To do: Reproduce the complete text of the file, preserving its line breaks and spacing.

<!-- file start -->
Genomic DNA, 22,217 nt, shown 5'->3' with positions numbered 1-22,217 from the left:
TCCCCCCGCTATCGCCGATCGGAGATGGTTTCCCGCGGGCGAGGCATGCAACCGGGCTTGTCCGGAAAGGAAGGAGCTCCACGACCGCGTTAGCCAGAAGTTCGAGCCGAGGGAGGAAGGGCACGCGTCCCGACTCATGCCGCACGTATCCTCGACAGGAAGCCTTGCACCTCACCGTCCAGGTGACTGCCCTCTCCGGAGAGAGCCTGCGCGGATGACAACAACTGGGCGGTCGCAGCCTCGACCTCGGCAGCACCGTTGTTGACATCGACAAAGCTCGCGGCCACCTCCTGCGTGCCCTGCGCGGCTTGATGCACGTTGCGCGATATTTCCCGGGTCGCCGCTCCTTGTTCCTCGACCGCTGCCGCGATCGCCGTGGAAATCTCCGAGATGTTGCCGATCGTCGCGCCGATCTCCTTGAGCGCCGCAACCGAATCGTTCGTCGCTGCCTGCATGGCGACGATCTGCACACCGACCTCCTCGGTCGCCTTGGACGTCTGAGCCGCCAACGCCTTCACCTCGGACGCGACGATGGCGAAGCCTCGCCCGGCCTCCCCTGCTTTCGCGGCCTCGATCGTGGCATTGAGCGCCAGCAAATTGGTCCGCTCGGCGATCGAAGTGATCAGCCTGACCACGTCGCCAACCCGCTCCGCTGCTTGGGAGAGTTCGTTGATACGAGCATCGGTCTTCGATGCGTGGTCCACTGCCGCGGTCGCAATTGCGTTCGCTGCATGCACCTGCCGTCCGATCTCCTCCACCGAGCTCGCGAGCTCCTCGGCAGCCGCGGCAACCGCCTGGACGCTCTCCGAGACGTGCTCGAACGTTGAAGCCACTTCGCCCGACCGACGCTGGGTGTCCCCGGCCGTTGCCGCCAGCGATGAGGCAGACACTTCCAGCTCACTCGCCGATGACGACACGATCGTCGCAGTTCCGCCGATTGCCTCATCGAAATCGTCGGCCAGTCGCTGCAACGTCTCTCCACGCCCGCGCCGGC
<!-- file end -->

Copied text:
Genomic DNA, 22,217 nt, shown 5'->3' with positions numbered 1-22,217 from the left:
TCCCCCCGCTATCGCCGATCGGAGATGGTTTCCCGCGGGCGAGGCATGCAACCGGGCTTGTCCGGAAAGGAAGGAGCTCCACGACCGCGTTAGCCAGAAGTTCGAGCCGAGGGAGGAAGGGCACGCGTCCCGACTCATGCCGCACGTATCCTCGACAGGAAGCCTTGCACCTCACCGTCCAGGTGACTGCCCTCTCCGGAGAGAGCCTGCGCGGATGACAACAACTGGGCGGTCGCAGCCTCGACCTCGGCAGCACCGTTGTTGACATCGACAAAGCTCGCGGCCACCTCCTGCGTGCCCTGCGCGGCTTGATGCACGTTGCGCGATATTTCCCGGGTCGCCGCTCCTTGTTCCTCGACCGCTGCCGCGATCGCCGTGGAAATCTCCGAGATGTTGCCGATCGTCGCGCCGATCTCCTTGAGCGCCGCAACCGAATCGTTCGTCGCTGCCTGCATGGCGACGATCTGCACACCGACCTCCTCGGTCGCCTTGGACGTCTGAGCCGCCAACGCCTTCACCTCGGACGCGACGATGGCGAAGCCTCGCCCGGCCTCCCCTGCTTTCGCGGCCTCGATCGTGGCATTGAGCGCCAGCAAATTGGTCCGCTCGGCGATCGAAGTGATCAGCCTGACCACGTCGCCAACCCGCTCCGCTGCTTGGGAGAGTTCGTTGATACGAGCATCGGTCTTCGATGCGTGGTCCACTGCCGCGGTCGCAATTGCGTTCGCTGCATGCACCTGCCGTCCGATCTCCTCCACCGAGCTCGCGAGCTCCTCGGCAGCCGCGGCAACCGCCTGGACGCTCTCCGAGACGTGCTCGAACGTTGAAGCCACTTCGCCCGACCGACGCTGGGTGTCCCCGGCCGTTGCCGCCAGCGATGAGGCAGACACTTCCAGCTCACTCGCCGATGACGACACGATCGTCGCAGTTCCGCCGATTGCCTCATCGAAATCGTCGGCCAGTCGCTGCAACGTCTCTCCACGCCCGCGCCGGC